What is tibialis posterior tendinopathy?
The tibialis posterior muscle begins in the back of the lower leg. The muscle’s tendon runs around the inside of the ankle and inserts into various areas of the foot. This muscle supports the medial longitudinal arch of the foot (this is what’s typically referred to when you talk about “the arch”), controlling how much and how fast the foot can roll in, or “pronate.” This arch absorbs the majority of shock from impact while you perform activities like jumping, running, or walking.
Tibialis posterior tendinopathy is a common overuse injury. In some cases, degeneration of the tendon itself may occur, while only acute inflammation may be present in other cases. Long term injury to this tendon can contribute to its dysfunction, resulting in fallen arches or a change in the shape of the foot.
What do people experience with tibialis posterior tendinopathy?
Symptoms are typically isolated to the middle or inside of the ankle. You may have symptoms such as:
- Swelling in or around the inside of the ankle
- Morning stiffness in the ankle that eases with activity
- Pain exacerbated by activity
- Pain that radiates up the inside of the lower leg, or down beneath the foot
- Flat feet
- Repetitive movement causing strain on the tibialis posterior muscle
- Increase running mileage or training intensity too quickly can be a source of injury
- Ill-fitting or worn out footwear
- Unsupportive footwear, such as sandals or poorly structured shoes
- Uneven terrain – avoid surfaces with uneven terrain like trails or loose gravel as they may place a greater strain on the involved tissues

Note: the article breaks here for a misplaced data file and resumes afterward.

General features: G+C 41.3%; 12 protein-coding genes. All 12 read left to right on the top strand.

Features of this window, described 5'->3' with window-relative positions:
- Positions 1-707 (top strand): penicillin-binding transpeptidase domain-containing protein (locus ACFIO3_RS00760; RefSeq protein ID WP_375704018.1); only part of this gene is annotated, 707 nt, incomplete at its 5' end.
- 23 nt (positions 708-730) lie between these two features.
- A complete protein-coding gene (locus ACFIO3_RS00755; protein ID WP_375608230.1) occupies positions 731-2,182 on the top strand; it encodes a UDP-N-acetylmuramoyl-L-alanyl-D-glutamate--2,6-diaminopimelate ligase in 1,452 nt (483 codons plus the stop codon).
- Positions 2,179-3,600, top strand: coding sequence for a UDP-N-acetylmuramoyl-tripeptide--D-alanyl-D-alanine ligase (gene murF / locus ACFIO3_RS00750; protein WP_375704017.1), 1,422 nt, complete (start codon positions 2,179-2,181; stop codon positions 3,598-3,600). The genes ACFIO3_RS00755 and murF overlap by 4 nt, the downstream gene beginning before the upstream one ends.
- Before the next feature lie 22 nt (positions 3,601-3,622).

- High impact and high volume or intensity of exercise
- Depending on your body’s mechanics, being overweight or obese may increase the strain on the muscles and tendons in your lower legs
Options for treatment
Treating tibias posterior tendinopathy may require a “team” for treatment and a successful recovery. Here are some people and tactics to consider.
- Family physician: first line of defence for treatment
- Physiotherapist and/ or kinesiologist: to assist with exercises, stretches, and/or lifestyle alterations
- Pedorthist: control motions of the foot that may be impacting the strain on tibialis posterior
- Bracing: to control severe excessive pronation
- Massage therapist: to assist with muscular stiffness or discomfort
Tibialis posterior tendinopathy & footwear
Appropriate footwear selection is important for daily comfort and is dependent on your specific mechanics. In general, footwear with cushion and support work well while recovering from tibialis posterior tendinopathy. No matter which shoe you select, proper fit is vital. Length, width, depth and heel height are all important considerations to make. Consult with your SoleScience Pedorthist for recommendations specific to your individual foot type and intended use.
Modified training for tibialis posterior tendinopathy
Staying active with tibialis posterior tendinopathy means being able to support the medial longitudinal arch and reduce the strain on the tibialis posterior muscle enough to reduce symptoms. This can be done in several ways, including choosing more supportive footwear, adding custom orthotics or off-the-shelf orthoses, and bracing. These devices work in similar but slightly different ways to reduce strain on the tibialis posterior muscle, thus reducing pain during and after activity.
High impact activity can cause a greater amount of strain on muscles than lower impact activity. Choosing low-impact activities can reduce the amount of abrupt movement and strain on the muscles and limit the overall strain on injured structures.